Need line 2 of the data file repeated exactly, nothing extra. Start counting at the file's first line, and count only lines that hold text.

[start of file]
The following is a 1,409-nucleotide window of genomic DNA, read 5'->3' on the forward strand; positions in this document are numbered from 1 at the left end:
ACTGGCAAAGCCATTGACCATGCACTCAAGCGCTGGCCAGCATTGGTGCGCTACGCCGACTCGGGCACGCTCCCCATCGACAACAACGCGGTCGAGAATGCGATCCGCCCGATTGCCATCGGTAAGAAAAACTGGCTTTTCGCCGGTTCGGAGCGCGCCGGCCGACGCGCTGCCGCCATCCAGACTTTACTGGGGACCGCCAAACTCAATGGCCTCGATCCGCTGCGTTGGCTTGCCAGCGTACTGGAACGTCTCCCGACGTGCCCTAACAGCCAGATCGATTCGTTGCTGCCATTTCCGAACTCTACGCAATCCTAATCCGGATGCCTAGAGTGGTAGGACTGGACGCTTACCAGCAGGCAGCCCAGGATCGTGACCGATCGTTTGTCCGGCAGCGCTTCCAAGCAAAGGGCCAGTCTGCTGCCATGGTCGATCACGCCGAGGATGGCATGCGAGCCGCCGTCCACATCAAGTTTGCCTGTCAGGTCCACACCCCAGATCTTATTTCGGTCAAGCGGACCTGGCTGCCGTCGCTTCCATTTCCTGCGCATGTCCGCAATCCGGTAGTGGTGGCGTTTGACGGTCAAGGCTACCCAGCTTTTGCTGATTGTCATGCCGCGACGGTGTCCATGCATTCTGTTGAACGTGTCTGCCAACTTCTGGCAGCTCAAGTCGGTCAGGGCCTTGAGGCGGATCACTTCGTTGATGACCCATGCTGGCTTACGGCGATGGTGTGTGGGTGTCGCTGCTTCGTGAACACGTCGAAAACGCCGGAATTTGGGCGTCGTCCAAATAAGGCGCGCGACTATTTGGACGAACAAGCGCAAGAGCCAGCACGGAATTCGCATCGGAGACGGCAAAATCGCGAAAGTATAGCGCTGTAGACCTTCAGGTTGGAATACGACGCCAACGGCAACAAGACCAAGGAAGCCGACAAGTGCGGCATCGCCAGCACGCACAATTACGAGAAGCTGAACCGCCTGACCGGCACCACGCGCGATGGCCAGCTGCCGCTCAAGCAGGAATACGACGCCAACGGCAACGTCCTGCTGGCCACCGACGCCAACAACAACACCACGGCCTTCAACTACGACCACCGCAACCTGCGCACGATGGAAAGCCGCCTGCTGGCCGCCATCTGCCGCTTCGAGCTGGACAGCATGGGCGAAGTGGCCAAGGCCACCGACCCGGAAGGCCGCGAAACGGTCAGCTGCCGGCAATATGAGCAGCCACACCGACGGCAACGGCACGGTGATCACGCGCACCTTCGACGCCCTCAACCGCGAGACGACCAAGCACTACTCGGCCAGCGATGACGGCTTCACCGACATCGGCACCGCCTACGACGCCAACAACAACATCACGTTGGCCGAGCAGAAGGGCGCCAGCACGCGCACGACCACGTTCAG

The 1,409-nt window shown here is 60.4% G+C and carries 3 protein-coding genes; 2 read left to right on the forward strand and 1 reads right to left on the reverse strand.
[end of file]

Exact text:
ACTGGCAAAGCCATTGACCATGCACTCAAGCGCTGGCCAGCATTGGTGCGCTACGCCGACTCGGGCACGCTCCCCATCGACAACAACGCGGTCGAGAATGCGATCCGCCCGATTGCCATCGGTAAGAAAAACTGGCTTTTCGCCGGTTCGGAGCGCGCCGGCCGACGCGCTGCCGCCATCCAGACTTTACTGGGGACCGCCAAACTCAATGGCCTCGATCCGCTGCGTTGGCTTGCCAGCGTACTGGAACGTCTCCCGACGTGCCCTAACAGCCAGATCGATTCGTTGCTGCCATTTCCGAACTCTACGCAATCCTAATCCGGATGCCTAGAGTGGTAGGACTGGACGCTTACCAGCAGGCAGCCCAGGATCGTGACCGATCGTTTGTCCGGCAGCGCTTCCAAGCAAAGGGCCAGTCTGCTGCCATGGTCGATCACGCCGAGGATGGCATGCGAGCCGCCGTCCACATCAAGTTTGCCTGTCAGGTCCACACCCCAGATCTTATTTCGGTCAAGCGGACCTGGCTGCCGTCGCTTCCATTTCCTGCGCATGTCCGCAATCCGGTAGTGGTGGCGTTTGACGGTCAAGGCTACCCAGCTTTTGCTGATTGTCATGCCGCGACGGTGTCCATGCATTCTGTTGAACGTGTCTGCCAACTTCTGGCAGCTCAAGTCGGTCAGGGCCTTGAGGCGGATCACTTCGTTGATGACCCATGCTGGCTTACGGCGATGGTGTGTGGGTGTCGCTGCTTCGTGAACACGTCGAAAACGCCGGAATTTGGGCGTCGTCCAAATAAGGCGCGCGACTATTTGGACGAACAAGCGCAAGAGCCAGCACGGAATTCGCATCGGAGACGGCAAAATCGCGAAAGTATAGCGCTGTAGACCTTCAGGTTGGAATACGACGCCAACGGCAACAAGACCAAGGAAGCCGACAAGTGCGGCATCGCCAGCACGCACAATTACGAGAAGCTGAACCGCCTGACCGGCACCACGCGCGATGGCCAGCTGCCGCTCAAGCAGGAATACGACGCCAACGGCAACGTCCTGCTGGCCACCGACGCCAACAACAACACCACGGCCTTCAACTACGACCACCGCAACCTGCGCACGATGGAAAGCCGCCTGCTGGCCGCCATCTGCCGCTTCGAGCTGGACAGCATGGGCGAAGTGGCCAAGGCCACCGACCCGGAAGGCCGCGAAACGGTCAGCTGCCGGCAATATGAGCAGCCACACCGACGGCAACGGCACGGTGATCACGCGCACCTTCGACGCCCTCAACCGCGAGACGACCAAGCACTACTCGGCCAGCGATGACGGCTTCACCGACATCGGCACCGCCTACGACGCCAACAACAACATCACGTTGGCCGAGCAGAAGGGCGCCAGCACGCGCACGACCACGTTCAG